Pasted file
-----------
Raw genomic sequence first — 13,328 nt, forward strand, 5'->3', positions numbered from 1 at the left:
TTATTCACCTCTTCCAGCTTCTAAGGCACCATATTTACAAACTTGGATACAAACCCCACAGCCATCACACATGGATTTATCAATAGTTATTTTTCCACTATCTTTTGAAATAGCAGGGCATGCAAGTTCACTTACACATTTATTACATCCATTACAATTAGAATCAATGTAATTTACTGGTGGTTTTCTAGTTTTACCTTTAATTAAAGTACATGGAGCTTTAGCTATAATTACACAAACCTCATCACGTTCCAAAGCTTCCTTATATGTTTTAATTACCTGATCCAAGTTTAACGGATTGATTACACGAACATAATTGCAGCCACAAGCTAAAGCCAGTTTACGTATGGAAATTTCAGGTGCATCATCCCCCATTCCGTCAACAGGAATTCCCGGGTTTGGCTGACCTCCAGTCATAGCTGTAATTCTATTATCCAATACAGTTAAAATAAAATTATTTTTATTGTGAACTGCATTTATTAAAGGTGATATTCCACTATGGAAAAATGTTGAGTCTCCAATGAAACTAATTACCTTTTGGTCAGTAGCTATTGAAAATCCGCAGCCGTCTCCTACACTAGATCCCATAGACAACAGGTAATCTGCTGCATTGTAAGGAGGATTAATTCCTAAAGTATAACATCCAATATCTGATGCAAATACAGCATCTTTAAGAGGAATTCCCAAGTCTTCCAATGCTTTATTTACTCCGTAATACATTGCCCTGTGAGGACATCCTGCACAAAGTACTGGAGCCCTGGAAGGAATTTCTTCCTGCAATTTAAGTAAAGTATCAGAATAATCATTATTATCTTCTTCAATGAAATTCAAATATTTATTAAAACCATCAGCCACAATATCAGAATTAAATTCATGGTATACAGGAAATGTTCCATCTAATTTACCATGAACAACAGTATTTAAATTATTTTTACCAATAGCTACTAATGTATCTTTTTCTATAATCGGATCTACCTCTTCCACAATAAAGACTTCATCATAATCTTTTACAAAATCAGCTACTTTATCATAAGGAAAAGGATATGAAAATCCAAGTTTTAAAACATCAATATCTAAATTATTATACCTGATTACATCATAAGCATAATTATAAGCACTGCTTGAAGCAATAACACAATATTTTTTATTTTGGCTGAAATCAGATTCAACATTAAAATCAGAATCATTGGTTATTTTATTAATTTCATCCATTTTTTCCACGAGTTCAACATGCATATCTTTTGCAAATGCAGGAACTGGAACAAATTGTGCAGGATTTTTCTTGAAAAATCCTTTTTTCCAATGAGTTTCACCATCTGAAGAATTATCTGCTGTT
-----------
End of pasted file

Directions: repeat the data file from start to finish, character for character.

Raw genomic sequence first — 13,328 nt, forward strand, 5'->3', positions numbered from 1 at the left:
TTATTCACCTCTTCCAGCTTCTAAGGCACCATATTTACAAACTTGGATACAAACCCCACAGCCATCACACATGGATTTATCAATAGTTATTTTTCCACTATCTTTTGAAATAGCAGGGCATGCAAGTTCACTTACACATTTATTACATCCATTACAATTAGAATCAATGTAATTTACTGGTGGTTTTCTAGTTTTACCTTTAATTAAAGTACATGGAGCTTTAGCTATAATTACACAAACCTCATCACGTTCCAAAGCTTCCTTATATGTTTTAATTACCTGATCCAAGTTTAACGGATTGATTACACGAACATAATTGCAGCCACAAGCTAAAGCCAGTTTACGTATGGAAATTTCAGGTGCATCATCCCCCATTCCGTCAACAGGAATTCCCGGGTTTGGCTGACCTCCAGTCATAGCTGTAATTCTATTATCCAATACAGTTAAAATAAAATTATTTTTATTGTGAACTGCATTTATTAAAGGTGATATTCCACTATGGAAAAATGTTGAGTCTCCAATGAAACTAATTACCTTTTGGTCAGTAGCTATTGAAAATCCGCAGCCGTCTCCTACACTAGATCCCATAGACAACAGGTAATCTGCTGCATTGTAAGGAGGATTAATTCCTAAAGTATAACATCCAATATCTGATGCAAATACAGCATCTTTAAGAGGAATTCCCAAGTCTTCCAATGCTTTATTTACTCCGTAATACATTGCCCTGTGAGGACATCCTGCACAAAGTACTGGAGCCCTGGAAGGAATTTCTTCCTGCAATTTAAGTAAAGTATCAGAATAATCATTATTATCTTCTTCAATGAAATTCAAATATTTATTAAAACCATCAGCCACAATATCAGAATTAAATTCATGGTATACAGGAAATGTTCCATCTAATTTACCATGAACAACAGTATTTAAATTATTTTTACCAATAGCTACTAATGTATCTTTTTCTATAATCGGATCTACCTCTTCCACAATAAAGACTTCATCATAATCTTTTACAAAATCAGCTACTTTATCATAAGGAAAAGGATATGAAAATCCAAGTTTTAAAACATCAATATCTAAATTATTATACCTGATTACATCATAAGCATAATTATAAGCACTGCTTGAAGCAATAACACAATATTTTTTATTTTGGCTGAAATCAGATTCAACATTAAAATCAGAATCATTGGTTATTTTATTAATTTCATCCATTTTTTCCACGAGTTCAACATGCATATCTTTTGCAAATGCAGGAACTGGAACAAATTGTGCAGGATTTTTCTTGAAAAATCCTTTTTTCCAATGAGTTTCACCATCTGAAGAATTATCTGCTGTT